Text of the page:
Japanese Yen Puts Sony at an Advantage Over Microsoft
Alexander is a member of The Motley Fool Blog Network -- entries represent the personal opinion of the blogger and are not formally edited.
The Japanese equity markets have been in a bit of a tailspin lately. However if investors are patient, there is very likely to be a lot more upside in both the Japanese equity market and in the Dollar-Yen currency pair.
I believe that the dollar-yen currency pair may have even greater upside from the 99 level. The reasoning is pretty simple; the Bank of Japan is steadily increasing the size of its balance sheet whereas the Federal Reserve will eventually end its quantitative easing program over the next two years. Based on those fundamentals, the dollar has to appreciate to the yen. If that is the case, than the Yen will devalue which in turn inflate earnings growth for Japanese companies.
Source: Goldman Sachs
Goldman Sachs believes that by 2015, the TOPIX (Tokyo Price Index basically a stock index) will increase in value by 33.8%. Goldman Sachs believes that the dollar-yen will be in a 107 to 110 range. This implies that the dollar-yen could appreciate by an added 7 to 10% from current levels. Because the dollar yen is so volatile, like I have suggested in my previous article, investors should cost-average into a position over a long time horizon rather than trying to time the micro movement of the currency market.
Another play on the Japanese economic recovery is to buy the iShares MSCI Japan Index Fund (NYSEMKT: EWJ). This implies that the iShares MSCI Japan Index Fund may have around 25% upside from current levels. The iShares MSCI Japan Index fund has a heavily diversified portfolio with around 312 stocks. The average price to earnings is 21.53 which imply that the fund could outperform the performance of the Tokyo Price Index (high earnings multiples are highly indicative of greater stock appreciation based on higher rates of outwards looking growth).
Or you can look to individual Japanese companies traded in America.
Sony (NYSE: SNE) recently won the fanfare of the media by releasing its Sony PlayStation 4 at a $100 discount relative to its competitors. While, I’m not a fan of this, I believe that the company made the decision with the intention of establishing an early lead in the console space. Microsoft (NASDAQ: MSFT), on the other hand, is more focused on appealing to its shareholders interests and has opted to keep its Xbox One at a $100 more than the PlayStation 4. I believe that Microsoft’s real upside catalyst is due to its release of Office 365 onto Mac OS X, and IOS. I estimate that business may contribute an additional $10 billion a year in annual earnings for the company.
I believe that Sony’s real upside potential is in tablets, which I summarize in great detail in a previous article. The company anticipates that smart phone shipments should grow by 27 to 30% in fiscal year 2013. The tablet segment could generate an additional $600 million to $1.2 billion in net income. The fundamental strength in the company’s business is undeniable.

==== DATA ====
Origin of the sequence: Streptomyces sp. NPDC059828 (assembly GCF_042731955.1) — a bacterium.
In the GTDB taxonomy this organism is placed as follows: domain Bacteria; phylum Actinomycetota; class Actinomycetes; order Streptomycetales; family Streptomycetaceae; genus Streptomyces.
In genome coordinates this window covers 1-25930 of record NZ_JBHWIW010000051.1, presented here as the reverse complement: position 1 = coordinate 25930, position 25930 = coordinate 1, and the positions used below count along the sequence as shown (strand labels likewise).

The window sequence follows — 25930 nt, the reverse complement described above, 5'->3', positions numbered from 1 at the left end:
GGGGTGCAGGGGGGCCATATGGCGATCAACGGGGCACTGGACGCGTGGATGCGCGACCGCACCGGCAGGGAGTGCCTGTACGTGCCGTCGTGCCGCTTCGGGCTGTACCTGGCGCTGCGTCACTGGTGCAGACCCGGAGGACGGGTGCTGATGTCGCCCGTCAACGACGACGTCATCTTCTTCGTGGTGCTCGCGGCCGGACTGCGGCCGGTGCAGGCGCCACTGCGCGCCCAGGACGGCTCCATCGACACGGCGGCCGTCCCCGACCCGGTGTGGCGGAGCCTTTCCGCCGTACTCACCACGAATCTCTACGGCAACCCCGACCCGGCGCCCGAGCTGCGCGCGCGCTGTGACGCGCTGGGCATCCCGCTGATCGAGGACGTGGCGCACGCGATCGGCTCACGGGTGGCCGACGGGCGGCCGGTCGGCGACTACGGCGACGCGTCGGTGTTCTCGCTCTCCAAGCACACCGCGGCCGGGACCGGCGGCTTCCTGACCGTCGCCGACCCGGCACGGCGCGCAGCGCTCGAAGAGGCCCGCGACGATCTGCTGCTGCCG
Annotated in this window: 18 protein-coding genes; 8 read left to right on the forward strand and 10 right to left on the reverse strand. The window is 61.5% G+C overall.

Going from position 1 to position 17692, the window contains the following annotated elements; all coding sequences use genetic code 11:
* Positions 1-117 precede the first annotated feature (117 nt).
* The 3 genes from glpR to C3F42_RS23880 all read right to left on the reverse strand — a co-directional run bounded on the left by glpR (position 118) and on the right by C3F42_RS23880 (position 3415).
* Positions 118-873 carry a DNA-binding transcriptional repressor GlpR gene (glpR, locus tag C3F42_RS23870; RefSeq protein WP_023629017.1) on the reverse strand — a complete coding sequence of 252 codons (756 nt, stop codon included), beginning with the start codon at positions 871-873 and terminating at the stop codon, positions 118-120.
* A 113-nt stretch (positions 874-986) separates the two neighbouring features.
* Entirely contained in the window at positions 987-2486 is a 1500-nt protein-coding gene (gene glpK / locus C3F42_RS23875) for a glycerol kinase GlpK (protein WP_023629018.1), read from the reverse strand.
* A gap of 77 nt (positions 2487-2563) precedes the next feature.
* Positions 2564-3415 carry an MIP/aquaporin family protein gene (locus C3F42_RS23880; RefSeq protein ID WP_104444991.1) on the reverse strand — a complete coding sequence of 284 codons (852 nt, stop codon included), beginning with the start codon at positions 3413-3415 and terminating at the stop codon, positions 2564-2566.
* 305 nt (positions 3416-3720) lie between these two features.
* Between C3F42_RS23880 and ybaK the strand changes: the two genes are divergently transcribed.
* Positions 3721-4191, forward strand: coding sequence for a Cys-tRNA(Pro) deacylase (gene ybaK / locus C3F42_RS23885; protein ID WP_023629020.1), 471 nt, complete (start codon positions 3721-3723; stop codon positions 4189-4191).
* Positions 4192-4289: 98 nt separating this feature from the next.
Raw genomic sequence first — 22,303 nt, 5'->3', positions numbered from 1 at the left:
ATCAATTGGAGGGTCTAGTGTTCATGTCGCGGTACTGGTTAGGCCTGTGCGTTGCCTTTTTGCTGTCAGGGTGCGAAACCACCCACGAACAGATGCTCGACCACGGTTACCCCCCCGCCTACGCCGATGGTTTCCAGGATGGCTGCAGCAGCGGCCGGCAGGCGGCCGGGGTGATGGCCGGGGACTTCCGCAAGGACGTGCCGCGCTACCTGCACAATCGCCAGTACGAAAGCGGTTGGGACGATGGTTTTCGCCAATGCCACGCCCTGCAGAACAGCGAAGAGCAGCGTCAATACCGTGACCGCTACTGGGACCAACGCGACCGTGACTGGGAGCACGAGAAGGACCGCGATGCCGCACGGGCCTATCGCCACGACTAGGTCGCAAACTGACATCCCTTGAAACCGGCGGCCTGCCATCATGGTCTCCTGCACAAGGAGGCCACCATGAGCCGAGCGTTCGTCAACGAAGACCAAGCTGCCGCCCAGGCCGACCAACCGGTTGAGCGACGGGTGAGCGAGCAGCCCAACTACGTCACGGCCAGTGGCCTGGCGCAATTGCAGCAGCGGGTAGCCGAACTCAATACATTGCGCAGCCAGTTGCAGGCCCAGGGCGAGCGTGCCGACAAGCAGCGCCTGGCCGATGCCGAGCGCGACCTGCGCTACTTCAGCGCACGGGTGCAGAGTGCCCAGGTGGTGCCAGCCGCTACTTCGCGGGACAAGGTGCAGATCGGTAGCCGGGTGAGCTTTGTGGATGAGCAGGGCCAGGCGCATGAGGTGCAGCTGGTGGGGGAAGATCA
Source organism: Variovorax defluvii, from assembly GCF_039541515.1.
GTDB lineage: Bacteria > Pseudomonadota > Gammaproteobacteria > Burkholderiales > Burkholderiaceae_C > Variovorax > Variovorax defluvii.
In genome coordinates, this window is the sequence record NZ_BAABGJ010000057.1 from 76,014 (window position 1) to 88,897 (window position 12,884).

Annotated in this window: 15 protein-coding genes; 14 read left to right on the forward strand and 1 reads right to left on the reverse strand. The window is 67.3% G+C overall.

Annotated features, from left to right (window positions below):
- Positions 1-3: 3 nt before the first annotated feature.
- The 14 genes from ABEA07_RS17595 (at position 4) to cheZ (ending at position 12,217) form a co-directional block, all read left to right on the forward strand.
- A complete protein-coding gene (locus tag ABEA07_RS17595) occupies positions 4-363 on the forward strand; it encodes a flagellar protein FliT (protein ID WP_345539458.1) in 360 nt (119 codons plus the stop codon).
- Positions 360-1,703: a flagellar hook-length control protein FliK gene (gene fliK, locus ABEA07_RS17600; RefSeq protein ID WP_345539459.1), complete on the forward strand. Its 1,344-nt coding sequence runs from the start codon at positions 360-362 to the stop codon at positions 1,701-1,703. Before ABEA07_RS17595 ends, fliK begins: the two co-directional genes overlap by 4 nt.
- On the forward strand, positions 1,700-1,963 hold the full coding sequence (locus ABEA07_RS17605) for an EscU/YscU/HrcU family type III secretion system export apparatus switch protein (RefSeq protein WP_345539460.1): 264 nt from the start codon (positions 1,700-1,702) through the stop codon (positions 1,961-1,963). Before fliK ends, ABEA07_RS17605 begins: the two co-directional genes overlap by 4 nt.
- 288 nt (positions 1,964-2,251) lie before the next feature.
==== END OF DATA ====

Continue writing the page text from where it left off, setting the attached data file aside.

Going forward analysts on a consensus basis anticipate Sony to grow earnings by 54.3% on average over the next five years. This is driven by growth in smart phones, tablets, currency devaluation, and cost cutting.
Comparatively Microsoft reported a 56% growth rate in its entertainment and devices division in the most recent quarter. The company's growth in Windows Phone 8 licenses was driven by its partnership with Nokia. Nokia has lost a lot of smart phone market share but with Nokia using the Windows Phone 8 operating system, maybe it can hold on, and fight back against the iOS and Android ecosystems.
Nomura Holdings (NYSE: NMR) is a financial institution that investors have to watch out for. The company recently saw an acceleration in growth, in the first quarter of 2013, which is the fourth quarter for Nomura Holdings. The company’s fiscal year ends on March 31.
Source: Nomura Holdings
The company saw 14% year-over-year growth in revenue for its 2013 fiscal year. The company also reported 320% year-over-year growth in income before income taxes. The company has been able to grow earnings significantly because of some modest cost cutting, currency effects, and some organic growth in its core businesses.
Going forward analysts on a consensus basis anticipate the company to grow earnings by 700% in the 2014 fiscal year, and 28.10% in the 2015 fiscal year (both end on March 31st). The company’s growth is staggering, and at just a 25.6 earnings multiple, Nomura Holdings is extremely tempting. The company also compensates its investors with a 1.15% dividend yield.
I believe that investors should position themselves long in Japanese equities. The economy is likely to recover, and while the third arrow of Abenomics fell short of immigration reform and corporate tax cuts. The economy will be on stable footing due to stimulus spending, reform in other aspects of the economy, and an asset purchase program at an unprecedented scale by the Bank of Japan.
Investors should buy the dollar-yen currency pair on the dip, and accumulate over time. I also find both Sony and Nomura Holdings lucrative and compelling investment opportunities for those who are willing to take the risk. Sony will grow earnings faster than Microsoft. If an investor wants diversification, then an investor should consider buying the iShares MSCI Japan Index Fund.
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Alexander Cho has no position in any stocks mentioned. The Motley Fool owns shares of Microsoft. Try any of our Foolish newsletter services free for 30 days. We Fools may not all hold the same opinions, but we all believe that considering a diverse range of insights makes us better investors. The Motley Fool has a disclosure policy. Is this post wrong? Click here. Think you can do better? Join us and write your own!